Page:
The activities of extremist groups and the emergence of civilian self-defence groups have increased violence. Civilian self-defence groups began to form in 2014 and three self-defence groups have emerged.[21] The Koglweogo mainly operate in the eastern, central and northern provinces and are often tied to traditional authorities as they fight crime and provide – often brutal – justice. They mainly recruit their members from the Mossi ethnic group that represents almost 50 per cent of the population.[22] In the Eastern regions they are known as Gourmantché and different variations of the Koglweogo exist. There are an estimated 4500 Koglweogo groups that are active in Burkina Faso, and they are made up of around 45,000 members.

Second, the Dozos are traditional hunters of the Dogon community mainly active in western Burkina Faso and provide security and protection services. The stigmatization of Fulani has triggered the targeting of this community by Koglweogo and Dozo militias. Brought into the fight against VEOs, the Koglweogo are responsible for several massacres of members of the Fulani ethnic group, who they accuse of collaborating with these militants.[23] This has escalated into a deadly cycle of revenge and reprisals.[24] In 2012, a union of herder representatives went on to protect pastoralists in the East and North of the country though the Rouga.[25] The Rouga are dominated by the Fulani and emerged specifically to counter Koglweogo and Dozo activities, and they mainly deal with issues of cattle theft and extorsion that pastoralist communities often experience.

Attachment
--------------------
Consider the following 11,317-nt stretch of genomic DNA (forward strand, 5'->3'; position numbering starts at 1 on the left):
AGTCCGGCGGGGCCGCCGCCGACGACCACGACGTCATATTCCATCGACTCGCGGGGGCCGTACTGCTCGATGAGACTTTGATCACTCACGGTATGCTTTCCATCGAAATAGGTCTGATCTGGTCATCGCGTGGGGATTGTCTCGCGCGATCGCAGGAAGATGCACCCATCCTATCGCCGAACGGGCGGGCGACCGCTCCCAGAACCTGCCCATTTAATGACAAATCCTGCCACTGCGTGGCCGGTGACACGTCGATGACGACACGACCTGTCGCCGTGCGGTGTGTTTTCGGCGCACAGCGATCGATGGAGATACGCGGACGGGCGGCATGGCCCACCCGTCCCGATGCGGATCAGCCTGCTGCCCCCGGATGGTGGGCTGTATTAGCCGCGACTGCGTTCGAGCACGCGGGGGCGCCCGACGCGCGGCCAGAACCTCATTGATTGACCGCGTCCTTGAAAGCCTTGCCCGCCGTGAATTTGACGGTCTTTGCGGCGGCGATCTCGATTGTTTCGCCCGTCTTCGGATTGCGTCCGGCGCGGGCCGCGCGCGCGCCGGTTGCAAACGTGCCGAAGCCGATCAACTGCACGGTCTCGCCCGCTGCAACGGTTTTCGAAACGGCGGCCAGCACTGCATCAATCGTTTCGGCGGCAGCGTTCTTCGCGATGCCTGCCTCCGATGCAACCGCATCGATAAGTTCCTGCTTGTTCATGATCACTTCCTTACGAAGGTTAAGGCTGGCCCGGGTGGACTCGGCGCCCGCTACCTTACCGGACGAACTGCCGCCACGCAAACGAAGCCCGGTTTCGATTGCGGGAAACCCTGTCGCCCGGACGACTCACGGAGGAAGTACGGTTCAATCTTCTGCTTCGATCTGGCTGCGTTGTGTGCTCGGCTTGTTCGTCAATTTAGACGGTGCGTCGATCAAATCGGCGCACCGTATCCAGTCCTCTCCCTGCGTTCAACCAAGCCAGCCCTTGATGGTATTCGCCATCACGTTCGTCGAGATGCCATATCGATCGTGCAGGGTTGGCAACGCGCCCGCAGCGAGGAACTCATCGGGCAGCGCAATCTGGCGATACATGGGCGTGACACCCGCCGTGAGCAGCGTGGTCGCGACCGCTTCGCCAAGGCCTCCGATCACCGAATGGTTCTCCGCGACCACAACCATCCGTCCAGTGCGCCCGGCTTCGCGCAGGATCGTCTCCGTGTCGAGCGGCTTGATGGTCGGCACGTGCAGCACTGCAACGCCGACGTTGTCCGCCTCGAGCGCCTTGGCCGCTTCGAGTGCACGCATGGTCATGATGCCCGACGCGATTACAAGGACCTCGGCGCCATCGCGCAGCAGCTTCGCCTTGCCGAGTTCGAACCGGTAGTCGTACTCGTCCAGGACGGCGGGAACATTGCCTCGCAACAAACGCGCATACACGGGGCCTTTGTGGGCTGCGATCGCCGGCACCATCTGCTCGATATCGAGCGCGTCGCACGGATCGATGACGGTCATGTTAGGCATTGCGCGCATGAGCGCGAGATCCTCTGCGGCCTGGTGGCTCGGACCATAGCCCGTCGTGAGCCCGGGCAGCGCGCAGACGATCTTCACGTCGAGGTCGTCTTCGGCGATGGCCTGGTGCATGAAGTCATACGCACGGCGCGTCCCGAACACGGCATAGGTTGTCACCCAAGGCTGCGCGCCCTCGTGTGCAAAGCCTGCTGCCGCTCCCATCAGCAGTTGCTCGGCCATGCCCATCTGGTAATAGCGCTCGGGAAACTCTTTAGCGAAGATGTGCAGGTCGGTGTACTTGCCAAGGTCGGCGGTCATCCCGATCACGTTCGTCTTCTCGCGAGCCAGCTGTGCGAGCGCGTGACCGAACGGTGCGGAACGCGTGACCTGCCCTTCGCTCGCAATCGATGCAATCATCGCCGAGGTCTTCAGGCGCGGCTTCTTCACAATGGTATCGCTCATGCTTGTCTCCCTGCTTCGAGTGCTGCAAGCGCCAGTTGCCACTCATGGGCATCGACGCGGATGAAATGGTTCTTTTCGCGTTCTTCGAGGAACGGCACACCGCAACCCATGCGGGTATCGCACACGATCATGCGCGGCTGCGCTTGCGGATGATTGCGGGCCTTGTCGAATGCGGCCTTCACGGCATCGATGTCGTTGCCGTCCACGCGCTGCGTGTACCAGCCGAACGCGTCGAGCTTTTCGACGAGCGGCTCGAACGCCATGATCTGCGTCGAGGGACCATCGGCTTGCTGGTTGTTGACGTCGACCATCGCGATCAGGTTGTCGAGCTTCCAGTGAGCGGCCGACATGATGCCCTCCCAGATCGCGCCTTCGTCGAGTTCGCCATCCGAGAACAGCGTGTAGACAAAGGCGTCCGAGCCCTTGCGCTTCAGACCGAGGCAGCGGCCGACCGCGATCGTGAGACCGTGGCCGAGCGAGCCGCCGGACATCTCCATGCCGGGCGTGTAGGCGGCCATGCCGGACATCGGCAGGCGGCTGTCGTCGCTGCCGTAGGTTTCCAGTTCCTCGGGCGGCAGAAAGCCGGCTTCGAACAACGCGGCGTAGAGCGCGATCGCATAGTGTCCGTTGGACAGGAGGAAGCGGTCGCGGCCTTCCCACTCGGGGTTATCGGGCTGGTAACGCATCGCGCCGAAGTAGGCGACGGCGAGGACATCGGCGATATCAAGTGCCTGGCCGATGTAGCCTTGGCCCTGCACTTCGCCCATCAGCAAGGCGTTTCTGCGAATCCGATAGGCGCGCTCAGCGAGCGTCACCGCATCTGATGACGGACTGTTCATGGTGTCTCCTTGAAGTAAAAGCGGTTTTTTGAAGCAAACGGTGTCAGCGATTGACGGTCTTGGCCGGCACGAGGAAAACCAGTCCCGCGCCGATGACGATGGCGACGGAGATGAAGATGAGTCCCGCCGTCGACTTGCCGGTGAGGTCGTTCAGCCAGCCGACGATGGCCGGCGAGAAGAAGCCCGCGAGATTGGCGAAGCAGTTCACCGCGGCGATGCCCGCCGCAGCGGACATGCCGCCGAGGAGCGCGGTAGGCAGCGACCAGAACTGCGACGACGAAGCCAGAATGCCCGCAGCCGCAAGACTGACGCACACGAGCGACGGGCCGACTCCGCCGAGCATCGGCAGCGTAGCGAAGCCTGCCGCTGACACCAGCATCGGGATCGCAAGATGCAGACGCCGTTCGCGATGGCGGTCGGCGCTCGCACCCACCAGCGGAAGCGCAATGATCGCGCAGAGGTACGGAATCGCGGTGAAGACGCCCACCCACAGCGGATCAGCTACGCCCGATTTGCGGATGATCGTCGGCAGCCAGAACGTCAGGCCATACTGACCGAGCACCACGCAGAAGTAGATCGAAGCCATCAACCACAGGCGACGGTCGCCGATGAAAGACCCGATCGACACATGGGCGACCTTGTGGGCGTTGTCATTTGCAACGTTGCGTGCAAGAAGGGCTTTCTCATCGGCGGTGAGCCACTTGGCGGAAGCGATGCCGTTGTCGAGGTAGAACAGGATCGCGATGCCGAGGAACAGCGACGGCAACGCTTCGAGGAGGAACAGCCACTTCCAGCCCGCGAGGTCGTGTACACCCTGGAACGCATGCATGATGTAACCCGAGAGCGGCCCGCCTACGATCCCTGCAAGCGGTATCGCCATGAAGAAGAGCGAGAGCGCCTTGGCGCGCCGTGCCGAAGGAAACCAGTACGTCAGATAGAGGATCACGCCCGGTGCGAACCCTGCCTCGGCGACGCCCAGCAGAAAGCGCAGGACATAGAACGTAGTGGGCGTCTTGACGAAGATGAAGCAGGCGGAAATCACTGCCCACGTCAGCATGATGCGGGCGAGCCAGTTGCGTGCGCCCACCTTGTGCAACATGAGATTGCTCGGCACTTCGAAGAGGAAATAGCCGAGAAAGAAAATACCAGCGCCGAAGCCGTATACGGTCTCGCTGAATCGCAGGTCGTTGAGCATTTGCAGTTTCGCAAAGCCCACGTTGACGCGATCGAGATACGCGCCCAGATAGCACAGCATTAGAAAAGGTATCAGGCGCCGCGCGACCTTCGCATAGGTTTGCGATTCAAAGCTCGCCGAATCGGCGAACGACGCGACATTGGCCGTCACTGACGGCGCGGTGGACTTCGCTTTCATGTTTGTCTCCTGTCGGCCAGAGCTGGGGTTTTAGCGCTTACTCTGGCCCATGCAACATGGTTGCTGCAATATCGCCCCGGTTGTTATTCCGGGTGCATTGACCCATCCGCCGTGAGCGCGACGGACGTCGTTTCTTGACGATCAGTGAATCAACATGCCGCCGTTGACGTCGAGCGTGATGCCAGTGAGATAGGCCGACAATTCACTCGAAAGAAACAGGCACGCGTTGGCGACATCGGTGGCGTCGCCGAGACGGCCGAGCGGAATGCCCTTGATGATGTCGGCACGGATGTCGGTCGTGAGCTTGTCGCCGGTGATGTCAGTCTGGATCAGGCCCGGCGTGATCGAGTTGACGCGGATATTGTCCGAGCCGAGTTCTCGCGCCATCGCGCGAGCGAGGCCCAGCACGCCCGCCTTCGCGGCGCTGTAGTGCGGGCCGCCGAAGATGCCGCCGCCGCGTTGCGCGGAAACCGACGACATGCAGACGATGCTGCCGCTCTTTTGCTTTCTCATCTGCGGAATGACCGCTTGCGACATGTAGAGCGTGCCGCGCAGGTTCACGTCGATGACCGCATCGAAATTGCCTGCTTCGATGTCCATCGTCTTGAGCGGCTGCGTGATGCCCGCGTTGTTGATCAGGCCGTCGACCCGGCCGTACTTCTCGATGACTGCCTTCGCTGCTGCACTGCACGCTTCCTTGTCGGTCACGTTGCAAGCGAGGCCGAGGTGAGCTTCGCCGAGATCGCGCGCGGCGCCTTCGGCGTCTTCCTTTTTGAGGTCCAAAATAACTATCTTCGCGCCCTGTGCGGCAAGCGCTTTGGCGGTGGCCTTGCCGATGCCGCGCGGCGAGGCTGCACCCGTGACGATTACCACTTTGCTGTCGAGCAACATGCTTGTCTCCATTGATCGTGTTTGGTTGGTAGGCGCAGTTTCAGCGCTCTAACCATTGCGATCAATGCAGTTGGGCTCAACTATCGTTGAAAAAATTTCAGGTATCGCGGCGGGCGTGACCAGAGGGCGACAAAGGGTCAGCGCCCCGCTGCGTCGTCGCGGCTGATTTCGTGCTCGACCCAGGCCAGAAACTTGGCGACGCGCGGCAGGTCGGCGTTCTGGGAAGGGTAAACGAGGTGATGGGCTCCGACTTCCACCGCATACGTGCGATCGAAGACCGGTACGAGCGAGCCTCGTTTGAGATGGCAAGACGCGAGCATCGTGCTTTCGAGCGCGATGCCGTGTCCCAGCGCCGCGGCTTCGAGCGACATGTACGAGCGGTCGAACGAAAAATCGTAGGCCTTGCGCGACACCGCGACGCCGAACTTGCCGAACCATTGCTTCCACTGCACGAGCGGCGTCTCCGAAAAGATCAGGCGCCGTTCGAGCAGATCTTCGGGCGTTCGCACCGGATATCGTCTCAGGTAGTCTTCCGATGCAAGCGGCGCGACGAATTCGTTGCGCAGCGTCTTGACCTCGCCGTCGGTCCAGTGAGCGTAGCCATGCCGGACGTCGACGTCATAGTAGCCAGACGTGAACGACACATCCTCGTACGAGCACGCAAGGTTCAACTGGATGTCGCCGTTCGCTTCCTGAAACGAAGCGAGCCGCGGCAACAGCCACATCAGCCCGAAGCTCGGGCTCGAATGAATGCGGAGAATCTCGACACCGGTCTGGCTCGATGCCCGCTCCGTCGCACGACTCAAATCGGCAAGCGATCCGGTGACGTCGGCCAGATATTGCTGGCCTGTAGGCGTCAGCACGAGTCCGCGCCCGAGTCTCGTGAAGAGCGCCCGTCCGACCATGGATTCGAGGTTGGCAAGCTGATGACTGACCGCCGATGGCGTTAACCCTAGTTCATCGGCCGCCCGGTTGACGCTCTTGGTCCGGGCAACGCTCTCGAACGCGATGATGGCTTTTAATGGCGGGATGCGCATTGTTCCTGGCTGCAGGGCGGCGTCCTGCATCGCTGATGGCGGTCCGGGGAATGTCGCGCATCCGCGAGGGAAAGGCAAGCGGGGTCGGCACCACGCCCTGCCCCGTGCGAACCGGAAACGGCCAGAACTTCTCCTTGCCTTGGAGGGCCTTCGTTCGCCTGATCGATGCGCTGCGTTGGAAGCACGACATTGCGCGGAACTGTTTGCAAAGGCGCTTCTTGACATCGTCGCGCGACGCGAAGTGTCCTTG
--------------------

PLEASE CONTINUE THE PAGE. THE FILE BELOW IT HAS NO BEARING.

Interview with country director DRC Burkina Faso, October 2019.
The New Humanitarian. In eastern Burkina Faso, local grievances help militancy take root. 15 January 2019. (Accessed November 2020).
International Crisis Group. 2020. Burkina Faso: Stopping the Spiral of Violence. Africa report 287, Brussels: ICG.
Le Roux, P. 2019. Confronting Central Mali’s Extremist Threat. Africa Center, February.
Cissé M.G. 2020. Understanding Fulani Perspectives on the Sahel Crisis. Africa Center, April.
Cissé M.G. 2020. Understanding Fulani Perspectives on the Sahel Crisis. Africa Center, April.
The New Humanitarian. ‘Jihadis, vigilantes, and demoralised troops: A who’s who in Burkina Faso’s spiralling crisis.’ 9 March 2020.
Lankoandé, W.E. 2020. Burkina Faso’s rocky road to democratic consolidation. The Hague: Clingendael.
Africa Center. ‘How Violent Extremist Groups Exploit Intercommunal Conflicts in the Sahel.’ 26 February 2020.
Africa Center. ‘Understanding Fulani Perspectives on the Sahel Crisis.’ 22 April 2020.
International Crisis Group. 2020. Burkina Faso: Stopping the Spiral of Violence. Africa report 287, Brussels: ICG.